Screwing Up looping in Generator

Deborah Swanson python at
Tue Jan 3 20:12:22 EST 2017

Erik wrote, on January 03, 2017 3:53 PM
> On 03/01/17 23:05, Deborah Swanson wrote:
> > And yes, we usually used for loops for generators, unless you don't 
> > know when the generator will be exhausted. As in this case, 
> where the 
> > number of files the generator can provide is unknown. Then 
> we used the 
> > while True, break on StopIteration method.
> Out of interest, *why* was it deemed necessary to do 
> something different 
> if you don't know how many items the generator will generate? Was any 
> rationale given for that?
> for x in foo:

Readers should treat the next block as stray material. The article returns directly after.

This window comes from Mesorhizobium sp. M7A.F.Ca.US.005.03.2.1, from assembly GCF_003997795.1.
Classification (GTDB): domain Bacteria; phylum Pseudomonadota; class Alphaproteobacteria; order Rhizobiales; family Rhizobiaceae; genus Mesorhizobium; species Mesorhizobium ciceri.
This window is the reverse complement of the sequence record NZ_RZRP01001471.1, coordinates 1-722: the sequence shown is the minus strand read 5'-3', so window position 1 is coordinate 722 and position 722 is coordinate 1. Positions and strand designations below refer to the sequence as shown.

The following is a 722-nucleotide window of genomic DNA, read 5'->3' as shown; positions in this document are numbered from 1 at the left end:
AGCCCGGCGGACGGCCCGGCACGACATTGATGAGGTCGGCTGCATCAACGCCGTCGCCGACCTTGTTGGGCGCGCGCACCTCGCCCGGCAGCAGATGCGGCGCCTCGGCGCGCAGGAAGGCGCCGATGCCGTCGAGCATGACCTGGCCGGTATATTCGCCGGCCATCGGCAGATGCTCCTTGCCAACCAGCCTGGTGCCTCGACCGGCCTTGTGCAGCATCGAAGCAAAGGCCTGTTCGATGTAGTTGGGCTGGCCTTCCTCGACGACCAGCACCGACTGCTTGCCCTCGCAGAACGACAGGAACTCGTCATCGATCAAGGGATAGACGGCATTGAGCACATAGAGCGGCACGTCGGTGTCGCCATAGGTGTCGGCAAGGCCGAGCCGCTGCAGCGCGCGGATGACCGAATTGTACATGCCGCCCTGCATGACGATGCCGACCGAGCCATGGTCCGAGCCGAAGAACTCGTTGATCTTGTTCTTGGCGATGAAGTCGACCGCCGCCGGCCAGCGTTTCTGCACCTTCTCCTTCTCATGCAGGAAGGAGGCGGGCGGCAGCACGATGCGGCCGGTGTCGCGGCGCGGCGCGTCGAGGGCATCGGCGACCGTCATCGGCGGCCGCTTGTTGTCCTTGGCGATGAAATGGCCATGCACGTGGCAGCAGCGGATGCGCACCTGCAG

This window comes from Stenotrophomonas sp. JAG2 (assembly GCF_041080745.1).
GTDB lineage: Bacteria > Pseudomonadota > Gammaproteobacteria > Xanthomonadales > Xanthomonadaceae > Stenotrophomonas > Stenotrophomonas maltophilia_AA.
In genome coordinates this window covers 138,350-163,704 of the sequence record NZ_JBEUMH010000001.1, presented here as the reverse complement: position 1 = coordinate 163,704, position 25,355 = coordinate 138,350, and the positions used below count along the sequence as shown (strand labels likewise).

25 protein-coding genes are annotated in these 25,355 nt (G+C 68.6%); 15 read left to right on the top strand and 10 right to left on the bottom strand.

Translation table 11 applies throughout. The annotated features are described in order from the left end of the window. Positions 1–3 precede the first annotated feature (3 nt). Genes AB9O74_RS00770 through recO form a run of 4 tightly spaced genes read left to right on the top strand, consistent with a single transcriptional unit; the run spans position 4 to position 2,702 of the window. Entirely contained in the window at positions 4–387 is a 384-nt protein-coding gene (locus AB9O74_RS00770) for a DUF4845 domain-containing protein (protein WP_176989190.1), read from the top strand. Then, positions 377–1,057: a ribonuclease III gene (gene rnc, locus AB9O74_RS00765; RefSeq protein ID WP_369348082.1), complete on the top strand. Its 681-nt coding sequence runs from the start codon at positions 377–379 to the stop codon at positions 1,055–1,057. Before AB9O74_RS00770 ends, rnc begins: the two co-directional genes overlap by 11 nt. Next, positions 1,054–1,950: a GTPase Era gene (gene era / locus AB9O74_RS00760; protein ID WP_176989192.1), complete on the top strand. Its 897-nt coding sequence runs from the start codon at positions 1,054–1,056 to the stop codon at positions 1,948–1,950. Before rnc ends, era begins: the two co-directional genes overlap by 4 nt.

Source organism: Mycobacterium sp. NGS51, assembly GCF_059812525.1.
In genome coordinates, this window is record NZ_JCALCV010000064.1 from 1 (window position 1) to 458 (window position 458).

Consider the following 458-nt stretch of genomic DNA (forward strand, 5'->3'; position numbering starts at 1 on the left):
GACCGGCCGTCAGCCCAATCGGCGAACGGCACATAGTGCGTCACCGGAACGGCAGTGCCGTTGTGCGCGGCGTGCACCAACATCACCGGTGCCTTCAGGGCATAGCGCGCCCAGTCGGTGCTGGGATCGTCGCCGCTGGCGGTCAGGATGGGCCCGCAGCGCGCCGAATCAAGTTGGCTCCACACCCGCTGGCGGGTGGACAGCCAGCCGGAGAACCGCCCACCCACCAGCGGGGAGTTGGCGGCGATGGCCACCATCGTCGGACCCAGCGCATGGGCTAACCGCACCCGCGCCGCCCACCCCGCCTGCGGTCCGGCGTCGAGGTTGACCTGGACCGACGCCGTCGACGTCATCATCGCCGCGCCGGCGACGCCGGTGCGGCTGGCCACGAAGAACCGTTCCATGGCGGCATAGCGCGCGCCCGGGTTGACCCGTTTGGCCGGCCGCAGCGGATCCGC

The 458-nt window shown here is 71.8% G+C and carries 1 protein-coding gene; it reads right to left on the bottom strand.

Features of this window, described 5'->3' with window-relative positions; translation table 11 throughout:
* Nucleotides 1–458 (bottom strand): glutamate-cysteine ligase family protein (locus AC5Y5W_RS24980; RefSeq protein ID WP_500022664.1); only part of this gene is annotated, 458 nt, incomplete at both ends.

>    bar(x)
> ... where foo is any iterable (something that has a __iter__ method 
> defined - including generators) will just bind each value in 
> turn to 'x' 
> and will exit when the StopIteration exception is raised under the 
> covers by the iterator that is iterating over the iterable.
> Some generators are infinite (and their iterator will never raise a 
> StopIteration exception).
> E.

The main reason you might want to catch the StopIteration exception is
to do something else before your code simply stops running. If all
you're doing is run a generator til it's out of gas, and that's all you
want it to do, then there's no need to catch anything. There's lots of
situations where this is exactly what you want. It might even be the
most frequent use of generators, though I wouldn't know. 

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